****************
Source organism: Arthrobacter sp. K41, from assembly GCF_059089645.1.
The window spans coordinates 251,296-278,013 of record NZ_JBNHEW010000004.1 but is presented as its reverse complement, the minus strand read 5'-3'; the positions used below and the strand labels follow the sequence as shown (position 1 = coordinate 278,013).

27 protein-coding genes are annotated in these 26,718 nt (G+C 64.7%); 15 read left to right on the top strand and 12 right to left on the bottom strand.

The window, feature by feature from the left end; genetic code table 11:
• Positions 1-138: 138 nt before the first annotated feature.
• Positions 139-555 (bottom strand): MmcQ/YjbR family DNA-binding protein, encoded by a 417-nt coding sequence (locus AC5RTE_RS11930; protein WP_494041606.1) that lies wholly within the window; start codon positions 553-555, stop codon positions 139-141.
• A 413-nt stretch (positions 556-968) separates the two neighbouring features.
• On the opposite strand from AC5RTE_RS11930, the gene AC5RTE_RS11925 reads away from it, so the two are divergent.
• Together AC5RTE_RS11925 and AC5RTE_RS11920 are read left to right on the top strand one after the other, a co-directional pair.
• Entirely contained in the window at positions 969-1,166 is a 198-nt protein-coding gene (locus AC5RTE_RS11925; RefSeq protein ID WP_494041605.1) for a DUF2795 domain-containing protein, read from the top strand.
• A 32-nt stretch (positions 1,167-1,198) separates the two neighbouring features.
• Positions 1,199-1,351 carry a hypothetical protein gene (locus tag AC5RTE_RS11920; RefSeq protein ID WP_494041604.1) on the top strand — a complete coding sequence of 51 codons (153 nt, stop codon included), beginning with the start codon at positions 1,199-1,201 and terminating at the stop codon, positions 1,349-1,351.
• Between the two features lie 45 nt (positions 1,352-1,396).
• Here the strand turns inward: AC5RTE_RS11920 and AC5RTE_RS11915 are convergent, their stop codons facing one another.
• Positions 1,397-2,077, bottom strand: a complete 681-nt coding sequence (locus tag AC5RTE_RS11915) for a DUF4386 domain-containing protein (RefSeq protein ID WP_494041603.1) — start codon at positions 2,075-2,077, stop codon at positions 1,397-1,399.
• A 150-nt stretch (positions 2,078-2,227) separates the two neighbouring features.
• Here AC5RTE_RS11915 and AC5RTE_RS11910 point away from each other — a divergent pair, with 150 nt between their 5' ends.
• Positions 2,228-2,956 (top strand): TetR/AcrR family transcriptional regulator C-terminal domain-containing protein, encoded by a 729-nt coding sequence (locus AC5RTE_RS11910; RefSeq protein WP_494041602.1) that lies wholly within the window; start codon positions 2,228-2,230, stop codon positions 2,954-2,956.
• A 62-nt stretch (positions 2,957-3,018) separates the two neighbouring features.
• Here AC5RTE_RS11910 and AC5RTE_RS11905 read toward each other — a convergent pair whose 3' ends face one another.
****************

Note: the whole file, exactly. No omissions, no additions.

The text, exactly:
Source organism: Arthrobacter sp. K41, from assembly GCF_059089645.1.
The window spans coordinates 251,296-278,013 of record NZ_JBNHEW010000004.1 but is presented as its reverse complement, the minus strand read 5'-3'; the positions used below and the strand labels follow the sequence as shown (position 1 = coordinate 278,013).

27 protein-coding genes are annotated in these 26,718 nt (G+C 64.7%); 15 read left to right on the top strand and 12 right to left on the bottom strand.

The window, feature by feature from the left end; genetic code table 11:
• Positions 1-138: 138 nt before the first annotated feature.
• Positions 139-555 (bottom strand): MmcQ/YjbR family DNA-binding protein, encoded by a 417-nt coding sequence (locus AC5RTE_RS11930; protein WP_494041606.1) that lies wholly within the window; start codon positions 553-555, stop codon positions 139-141.
• A 413-nt stretch (positions 556-968) separates the two neighbouring features.
• On the opposite strand from AC5RTE_RS11930, the gene AC5RTE_RS11925 reads away from it, so the two are divergent.
• Together AC5RTE_RS11925 and AC5RTE_RS11920 are read left to right on the top strand one after the other, a co-directional pair.
• Entirely contained in the window at positions 969-1,166 is a 198-nt protein-coding gene (locus AC5RTE_RS11925; RefSeq protein ID WP_494041605.1) for a DUF2795 domain-containing protein, read from the top strand.
• A 32-nt stretch (positions 1,167-1,198) separates the two neighbouring features.
• Positions 1,199-1,351 carry a hypothetical protein gene (locus tag AC5RTE_RS11920; RefSeq protein ID WP_494041604.1) on the top strand — a complete coding sequence of 51 codons (153 nt, stop codon included), beginning with the start codon at positions 1,199-1,201 and terminating at the stop codon, positions 1,349-1,351.
• Between the two features lie 45 nt (positions 1,352-1,396).
• Here the strand turns inward: AC5RTE_RS11920 and AC5RTE_RS11915 are convergent, their stop codons facing one another.
• Positions 1,397-2,077, bottom strand: a complete 681-nt coding sequence (locus tag AC5RTE_RS11915) for a DUF4386 domain-containing protein (RefSeq protein ID WP_494041603.1) — start codon at positions 2,075-2,077, stop codon at positions 1,397-1,399.
• A 150-nt stretch (positions 2,078-2,227) separates the two neighbouring features.
• Here AC5RTE_RS11915 and AC5RTE_RS11910 point away from each other — a divergent pair, with 150 nt between their 5' ends.
• Positions 2,228-2,956 (top strand): TetR/AcrR family transcriptional regulator C-terminal domain-containing protein, encoded by a 729-nt coding sequence (locus AC5RTE_RS11910; RefSeq protein WP_494041602.1) that lies wholly within the window; start codon positions 2,228-2,230, stop codon positions 2,954-2,956.
• A 62-nt stretch (positions 2,957-3,018) separates the two neighbouring features.
• Here AC5RTE_RS11910 and AC5RTE_RS11905 read toward each other — a convergent pair whose 3' ends face one another.